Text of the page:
Indian entrepreneurs increasingly go home to join tech-industry explosion

Vani Kola, founder of two successful U.S. tech companies, is on the phone from Bangalore. She’s looking outside at the night rain and wondering aloud how to explain how she ended up returning to the country of her birth. vani-large

“A year back, if anybody said I’d be in India, and bring my family, and be here for the long term, I would’ve given it zero probability,” she says. “I would’ve bet a million dollars not.”

But this is what happens when you get caught in a historic wave. One minute you’re bobbing along, sipping a daiquiri and minding the jellyfish … and the next you’re washed up on a distant shore.

Kola, at 42, is part of a fascinating diaspora. A couple of decades ago, Indian émigrés poured into Silicon Valley and played a significant role in shaping it. Vinod Khosla co-founded Sun Microsystems and invested in dozens of other start-ups. Gururaj Deshpande launched Sycamore Networks. Suhas Patil started Cirrus Logic. The list is long. California estimates that the state is home to 3,000 companies owned by Indian entrepreneurs.

But now, Indians are going back. Many are younger folks who see an opportunity to become India’s version of a Khosla or Deshpande.

They see burgeoning tech newbies such as Infosys and Wipro Technologies — both tech services companies in Bangalore — and think they can do better. They want to jump into the nation’s booming, crazy, thrilling tech industry and take advantage of their knowledge of both India and the USA. Some hope to get rich. Others want to help their homeland. Most want to do both.

Probably none of the returnees has been as high-profile as Kola, and the fact that she’s doing it probably says a lot about the level of talent that India is about to suck back out of Silicon Valley.

In the late-1990s, Kola founded RightWorks, which made software for procurement. She sold the company in 2000 in a deal that valued RightWorks at $1.2 billion.

I first met Kola about two years ago, when she was running her next company, Nth Orbit — later named Certus Software. Its products help companies comply with that financial-reporting headache called Sarbanes-Oxley.

Kola has an instantly infectious personality. She was in training to climb Mount Kilimanjaro (which she later did). She is one of the few CEOs I’ve met who prefers to work in an office decorated primarily with her children’s artwork. Her ego, while great, is also capable of taking a back seat. After I interviewed her, she drove me to a bookstore so she could buy a copy of my book.

Certus is still going strong, but last year Kola and the board clashed and Kola left. “I was at a point in my life where I was thinking, what’s next for me?” she says.

Kola already knew India well — or thought she did. She was born and reared there, getting her electrical engineering degree from Osmania University in Hyderabad. She moved to the USA at 20 to work in the tech industry and has since seen India through business eyes. Both RightWorks and Certus had offices and developers in India. Kola traveled there every 90 days or so, but she says she never looked at it as a place to live and work.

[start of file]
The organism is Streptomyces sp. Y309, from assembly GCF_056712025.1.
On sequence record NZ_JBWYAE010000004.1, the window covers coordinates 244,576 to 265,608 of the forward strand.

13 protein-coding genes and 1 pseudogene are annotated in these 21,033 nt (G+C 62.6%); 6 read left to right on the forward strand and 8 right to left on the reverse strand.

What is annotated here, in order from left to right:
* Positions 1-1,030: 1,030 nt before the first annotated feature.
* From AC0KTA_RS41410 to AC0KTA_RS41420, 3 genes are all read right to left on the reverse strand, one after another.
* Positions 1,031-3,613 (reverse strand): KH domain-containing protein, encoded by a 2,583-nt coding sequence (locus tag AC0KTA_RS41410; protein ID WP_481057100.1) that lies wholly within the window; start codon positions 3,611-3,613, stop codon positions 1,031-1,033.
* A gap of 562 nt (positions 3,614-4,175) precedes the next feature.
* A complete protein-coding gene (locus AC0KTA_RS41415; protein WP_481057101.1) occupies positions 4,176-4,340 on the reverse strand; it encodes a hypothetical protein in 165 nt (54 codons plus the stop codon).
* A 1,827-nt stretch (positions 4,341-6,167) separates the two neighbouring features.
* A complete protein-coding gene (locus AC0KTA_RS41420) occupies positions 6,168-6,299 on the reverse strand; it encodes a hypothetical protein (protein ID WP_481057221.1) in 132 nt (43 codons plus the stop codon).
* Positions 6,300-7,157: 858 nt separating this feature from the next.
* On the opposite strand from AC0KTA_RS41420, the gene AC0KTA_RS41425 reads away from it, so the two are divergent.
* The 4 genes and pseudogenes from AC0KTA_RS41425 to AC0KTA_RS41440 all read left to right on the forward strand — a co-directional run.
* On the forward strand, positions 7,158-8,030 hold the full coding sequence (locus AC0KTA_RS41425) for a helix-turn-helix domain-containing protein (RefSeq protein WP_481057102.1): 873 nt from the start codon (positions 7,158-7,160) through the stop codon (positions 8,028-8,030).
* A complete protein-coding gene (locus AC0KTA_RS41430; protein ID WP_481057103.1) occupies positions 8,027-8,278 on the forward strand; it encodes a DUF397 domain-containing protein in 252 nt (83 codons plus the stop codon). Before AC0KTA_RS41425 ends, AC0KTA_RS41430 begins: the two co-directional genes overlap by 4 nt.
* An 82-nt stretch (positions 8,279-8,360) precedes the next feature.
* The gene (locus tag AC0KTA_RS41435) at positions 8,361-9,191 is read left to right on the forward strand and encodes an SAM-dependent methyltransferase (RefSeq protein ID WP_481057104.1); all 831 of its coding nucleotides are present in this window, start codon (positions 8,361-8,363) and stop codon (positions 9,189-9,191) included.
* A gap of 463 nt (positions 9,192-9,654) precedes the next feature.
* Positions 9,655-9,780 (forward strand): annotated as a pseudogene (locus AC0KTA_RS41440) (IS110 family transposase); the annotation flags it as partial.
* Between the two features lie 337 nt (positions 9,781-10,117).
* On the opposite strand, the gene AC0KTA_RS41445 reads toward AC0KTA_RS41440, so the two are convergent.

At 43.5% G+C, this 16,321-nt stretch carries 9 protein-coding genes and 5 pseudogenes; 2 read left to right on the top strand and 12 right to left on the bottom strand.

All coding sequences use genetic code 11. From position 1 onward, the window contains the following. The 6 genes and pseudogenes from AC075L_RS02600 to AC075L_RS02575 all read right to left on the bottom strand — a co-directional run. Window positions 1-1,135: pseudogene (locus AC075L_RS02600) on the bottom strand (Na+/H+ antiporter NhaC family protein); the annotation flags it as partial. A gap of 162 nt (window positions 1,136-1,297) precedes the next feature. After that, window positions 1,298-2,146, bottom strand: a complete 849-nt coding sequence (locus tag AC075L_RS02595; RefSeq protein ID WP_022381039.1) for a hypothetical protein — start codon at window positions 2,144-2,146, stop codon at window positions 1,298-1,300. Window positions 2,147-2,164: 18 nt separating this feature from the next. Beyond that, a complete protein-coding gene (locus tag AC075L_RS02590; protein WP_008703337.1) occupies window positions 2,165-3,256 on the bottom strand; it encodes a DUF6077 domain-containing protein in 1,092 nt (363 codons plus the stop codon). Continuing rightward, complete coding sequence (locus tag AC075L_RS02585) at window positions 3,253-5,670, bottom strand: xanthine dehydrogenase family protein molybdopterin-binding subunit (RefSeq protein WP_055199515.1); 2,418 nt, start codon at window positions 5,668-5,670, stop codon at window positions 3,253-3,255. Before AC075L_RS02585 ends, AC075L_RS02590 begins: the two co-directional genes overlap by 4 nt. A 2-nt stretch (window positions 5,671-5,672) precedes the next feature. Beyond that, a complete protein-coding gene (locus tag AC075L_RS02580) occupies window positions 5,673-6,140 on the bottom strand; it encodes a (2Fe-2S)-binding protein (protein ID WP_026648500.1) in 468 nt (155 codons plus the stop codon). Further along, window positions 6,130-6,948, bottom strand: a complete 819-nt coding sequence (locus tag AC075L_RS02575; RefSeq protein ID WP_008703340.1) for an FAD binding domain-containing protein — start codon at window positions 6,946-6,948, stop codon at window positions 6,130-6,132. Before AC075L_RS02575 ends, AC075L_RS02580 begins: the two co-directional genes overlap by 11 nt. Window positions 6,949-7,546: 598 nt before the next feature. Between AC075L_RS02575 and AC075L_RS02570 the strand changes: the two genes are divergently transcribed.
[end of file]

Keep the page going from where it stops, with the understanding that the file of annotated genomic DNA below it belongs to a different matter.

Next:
Along the way, Kola became friends with Vinod Dham. He had also left India for Silicon Valley. At Intel, Dham became a vice president and will forever be known as the “father of the Pentium processor.” Dham put the idea into Kola’s head about maybe moving back to India.

To see if she’d want to go, Kola spent a month in India. “I spent random time meeting entrepreneurs, going to companies, meeting random people,” Kola says. “I’d be (out) until 1 a.m. talking to people.”

As you can see, two words often used to describe Kola are “driven” and “focused.”

“I came away feeling that I have to be part of this,” she says, “if I can bring my knowledge and in some way play a small role in the global impact India is going to have. This moment in time comes, and you either take advantage of it or not.”

She adds: “In the next decade, I see technology, innovation, global brands and internationally respected companies coming out of India. It’s too interesting a possibility. I had to find a way to participate.”

Kola decided to move her family to Bangalore, a city the Indian press has dubbed “Silicon Valley with potholes.” Its infrastructure is abysmal, like a construction project that never ends. But it has the energy and hope of the San Francisco Bay Area circa 1980.

Kola faced one hurdle — or so she thought. They were in the form of two daughters, ages 13 and 8. “Talking to my husband about it was the easy part,” she says. “Then I talked to the kids. If they fought me too much, I wasn’t going to do it. It was shocking that they were excited about it. My (older) daughter said, ‘This is a global economy, so we should go because it will look good on my Harvard application.’ “

Apparently, those driven and focused DNA strands passed from mother to daughter.

Kola has been in Bangalore for four weeks. She’s already hosted three guests from the USA who want to check out India. She sent me photos of her house, which, interestingly, looks like a very nice stucco house in Silicon Valley. Kola seems to have settled in for the long haul.

So there you have a microcosm: one individual’s story of coming to America because it was the exciting place to be, and moving back to India because, she feels, it’s now the exciting place to be.

It comes with a sinking feeling that Kola is indeed part of a wave. Americans have worried about immigrants coming here and taking their jobs. We’ve worried about U.S. jobs getting outsourced overseas. Rarely have we worried about losing special immigrants.

But here are the facts: Vani Kola came to the USA, created jobs, created wealth, created technology — and now has gone home to do the same elsewhere.

Source: USA Today

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